How do you manage health and safety in construction?

HomeBlogsHow do you manage health and safety in construction?
Team Kiri Align
12th March 2021

We often seethe unfortunate news and stories on how a construction company neglected health and safety on their site- resulting in death, serious injury, or environmental pollution. It is obvious that some negligent, ignorant and careless construction companies will cut corners to save time and money, but not yours -right? If so, be sure to read this blog to discover how best to manage health and safety at construction sites.

Manage Health and Safety

Occupational health and safety at the construction site: Introduction

Health and safety is high priority in any industry, but most importantly in construction. Anyone who has ever done any type of remodeling around their home, would know how easy it is to cut oneself with a saw or fall off a ladder.

According to a “World Statistics'' by the International Labor Organization (ILO), construction is the sector with the highest number of fatal accidents at work with accidents on construction sites occurring at twice the frequency when compared to others. That’s not all; the accidents are likely to be more serious too.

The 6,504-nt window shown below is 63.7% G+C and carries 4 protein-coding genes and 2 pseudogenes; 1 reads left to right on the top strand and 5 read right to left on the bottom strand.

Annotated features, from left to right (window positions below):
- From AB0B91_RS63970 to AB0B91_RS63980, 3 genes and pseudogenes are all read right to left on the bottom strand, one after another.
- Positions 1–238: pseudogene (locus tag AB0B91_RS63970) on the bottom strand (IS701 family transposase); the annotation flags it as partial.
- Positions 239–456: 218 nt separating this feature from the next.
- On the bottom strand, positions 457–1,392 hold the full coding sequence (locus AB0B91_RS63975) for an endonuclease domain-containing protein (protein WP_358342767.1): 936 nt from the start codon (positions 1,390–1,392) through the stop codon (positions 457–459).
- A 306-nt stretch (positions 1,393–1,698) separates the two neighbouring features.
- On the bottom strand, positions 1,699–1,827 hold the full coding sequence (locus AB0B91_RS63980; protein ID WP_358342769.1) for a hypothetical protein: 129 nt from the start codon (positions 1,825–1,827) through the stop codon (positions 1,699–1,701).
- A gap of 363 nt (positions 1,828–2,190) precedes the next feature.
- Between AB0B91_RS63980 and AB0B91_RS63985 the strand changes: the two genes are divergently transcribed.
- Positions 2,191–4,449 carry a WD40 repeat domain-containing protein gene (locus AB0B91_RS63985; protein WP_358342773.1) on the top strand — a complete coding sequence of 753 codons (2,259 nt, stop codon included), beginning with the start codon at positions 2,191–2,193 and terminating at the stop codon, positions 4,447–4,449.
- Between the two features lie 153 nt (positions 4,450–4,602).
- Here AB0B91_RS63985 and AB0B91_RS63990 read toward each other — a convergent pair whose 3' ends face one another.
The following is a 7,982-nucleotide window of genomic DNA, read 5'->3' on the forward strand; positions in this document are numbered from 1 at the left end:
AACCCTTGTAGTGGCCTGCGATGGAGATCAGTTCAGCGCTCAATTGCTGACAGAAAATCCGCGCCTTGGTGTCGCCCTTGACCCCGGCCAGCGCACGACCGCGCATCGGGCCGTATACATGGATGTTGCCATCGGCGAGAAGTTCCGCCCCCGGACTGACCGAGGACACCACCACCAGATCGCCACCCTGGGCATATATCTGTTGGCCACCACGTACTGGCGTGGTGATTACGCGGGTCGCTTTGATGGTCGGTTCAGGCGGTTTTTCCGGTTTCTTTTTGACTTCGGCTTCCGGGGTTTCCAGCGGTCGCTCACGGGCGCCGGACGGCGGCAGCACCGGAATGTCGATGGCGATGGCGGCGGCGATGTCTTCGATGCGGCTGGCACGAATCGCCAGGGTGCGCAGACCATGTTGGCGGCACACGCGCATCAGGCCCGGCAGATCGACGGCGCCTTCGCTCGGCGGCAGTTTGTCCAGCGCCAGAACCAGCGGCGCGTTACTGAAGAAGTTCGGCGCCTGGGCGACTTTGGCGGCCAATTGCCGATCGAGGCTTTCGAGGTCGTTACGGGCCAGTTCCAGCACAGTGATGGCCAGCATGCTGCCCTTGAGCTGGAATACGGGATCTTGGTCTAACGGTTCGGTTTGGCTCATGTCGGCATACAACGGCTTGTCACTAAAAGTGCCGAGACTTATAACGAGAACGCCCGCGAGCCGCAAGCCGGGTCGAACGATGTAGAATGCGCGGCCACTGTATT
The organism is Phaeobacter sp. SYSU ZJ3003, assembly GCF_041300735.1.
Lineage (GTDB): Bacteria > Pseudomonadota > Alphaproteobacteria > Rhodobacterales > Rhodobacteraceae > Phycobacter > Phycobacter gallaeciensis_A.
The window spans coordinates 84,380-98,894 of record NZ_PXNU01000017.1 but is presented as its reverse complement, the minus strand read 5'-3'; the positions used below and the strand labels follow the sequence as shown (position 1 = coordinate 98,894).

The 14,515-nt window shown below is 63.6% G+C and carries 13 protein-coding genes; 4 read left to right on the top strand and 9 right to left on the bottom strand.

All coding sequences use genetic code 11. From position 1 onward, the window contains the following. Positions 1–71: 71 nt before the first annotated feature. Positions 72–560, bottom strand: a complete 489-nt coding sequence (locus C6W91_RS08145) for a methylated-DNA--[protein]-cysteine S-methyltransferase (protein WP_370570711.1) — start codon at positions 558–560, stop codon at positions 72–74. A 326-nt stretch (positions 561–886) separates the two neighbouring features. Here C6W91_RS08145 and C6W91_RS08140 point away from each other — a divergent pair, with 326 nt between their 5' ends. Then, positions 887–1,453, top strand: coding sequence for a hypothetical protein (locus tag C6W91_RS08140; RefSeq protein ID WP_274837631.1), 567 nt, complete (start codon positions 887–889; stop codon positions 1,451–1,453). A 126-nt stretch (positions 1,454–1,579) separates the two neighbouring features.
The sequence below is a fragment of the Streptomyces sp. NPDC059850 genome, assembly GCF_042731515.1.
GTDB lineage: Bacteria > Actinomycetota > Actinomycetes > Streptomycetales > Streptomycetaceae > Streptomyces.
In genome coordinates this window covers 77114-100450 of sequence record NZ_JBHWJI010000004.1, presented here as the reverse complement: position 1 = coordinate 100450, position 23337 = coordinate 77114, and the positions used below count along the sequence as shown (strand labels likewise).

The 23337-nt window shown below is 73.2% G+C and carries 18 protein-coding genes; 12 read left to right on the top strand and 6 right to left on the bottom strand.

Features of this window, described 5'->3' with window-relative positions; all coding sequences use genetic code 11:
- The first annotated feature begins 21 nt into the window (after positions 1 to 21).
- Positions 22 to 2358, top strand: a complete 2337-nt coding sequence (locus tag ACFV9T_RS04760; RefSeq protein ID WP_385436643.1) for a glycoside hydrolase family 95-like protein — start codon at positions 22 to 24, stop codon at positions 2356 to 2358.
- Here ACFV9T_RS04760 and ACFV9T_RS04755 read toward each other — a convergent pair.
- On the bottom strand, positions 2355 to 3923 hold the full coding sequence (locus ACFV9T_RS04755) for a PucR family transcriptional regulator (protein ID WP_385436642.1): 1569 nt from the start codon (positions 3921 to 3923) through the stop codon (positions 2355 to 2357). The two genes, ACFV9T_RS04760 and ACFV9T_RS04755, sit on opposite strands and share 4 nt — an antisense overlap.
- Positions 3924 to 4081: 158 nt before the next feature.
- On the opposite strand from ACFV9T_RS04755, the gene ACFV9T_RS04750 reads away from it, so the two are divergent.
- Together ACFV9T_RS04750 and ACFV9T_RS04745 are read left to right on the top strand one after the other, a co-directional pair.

We can all agree then:

That construction sites are dangerous places to work.

Often fraught with dangers that can cause serious injuries or even death whether it is contact with harmful chemicals, constant loud noise, handling heavy loads or the risk of falls and electric shocks.  

Due to these risks, it is essential to manage health and safety at construction sites.

While we know that all the hard work and long hours that go into building a project can be stressful, we also know that taking steps to ensure a safe working environment will reduce injuries and illnesses, by taking some of the stress out of their job.

But before we continue

Who is responsible for ensuring health and safety at the construction site?

Construction sites are complex places with many different participants. Everyone involved from project managers, builders, and architects to subcontractors, general contractors, and suppliers are responsible for safety and need to work together to achieve this.

For example:

● Occupational health and safety authorities are responsible for monitoring construction sites, advising companies, building owners and architects as well as closing down construction sites with serious occupational safety deficiencies

● Safety specialists take responsibility for occupational safety

● Company owners are primarily responsible for the occupational safety of their employees and thus responsible for compliance with the WHS policies, procedures and rules on occupational safety

● As the initiator of building projects, the builder is obliged to initiate and implement site-specific and cross-trade occupational safety measures both when planning a building project and when coordinating the construction.